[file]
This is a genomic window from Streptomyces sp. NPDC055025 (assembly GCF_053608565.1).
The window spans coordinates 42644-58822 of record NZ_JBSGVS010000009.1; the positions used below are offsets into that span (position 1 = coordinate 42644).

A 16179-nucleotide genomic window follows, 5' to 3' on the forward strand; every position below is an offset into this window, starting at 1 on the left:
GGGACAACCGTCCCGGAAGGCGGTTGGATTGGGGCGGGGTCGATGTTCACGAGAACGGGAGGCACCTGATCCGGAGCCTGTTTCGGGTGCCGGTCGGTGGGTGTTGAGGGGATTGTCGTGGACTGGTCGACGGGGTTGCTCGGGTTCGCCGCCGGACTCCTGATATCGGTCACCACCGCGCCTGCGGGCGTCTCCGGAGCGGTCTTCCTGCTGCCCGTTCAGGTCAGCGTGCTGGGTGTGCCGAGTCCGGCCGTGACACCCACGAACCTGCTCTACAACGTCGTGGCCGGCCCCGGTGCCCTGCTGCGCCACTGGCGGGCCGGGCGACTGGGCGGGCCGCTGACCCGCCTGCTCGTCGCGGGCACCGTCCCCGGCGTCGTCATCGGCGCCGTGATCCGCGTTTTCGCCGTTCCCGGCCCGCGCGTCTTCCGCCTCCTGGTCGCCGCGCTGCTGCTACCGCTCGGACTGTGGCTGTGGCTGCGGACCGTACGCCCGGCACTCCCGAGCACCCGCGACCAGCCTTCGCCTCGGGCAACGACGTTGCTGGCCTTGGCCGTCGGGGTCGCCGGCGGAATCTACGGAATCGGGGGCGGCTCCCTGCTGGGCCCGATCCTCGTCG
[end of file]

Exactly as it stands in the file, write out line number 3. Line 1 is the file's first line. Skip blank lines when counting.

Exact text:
A 16179-nucleotide genomic window follows, 5' to 3' on the forward strand; every position below is an offset into this window, starting at 1 on the left: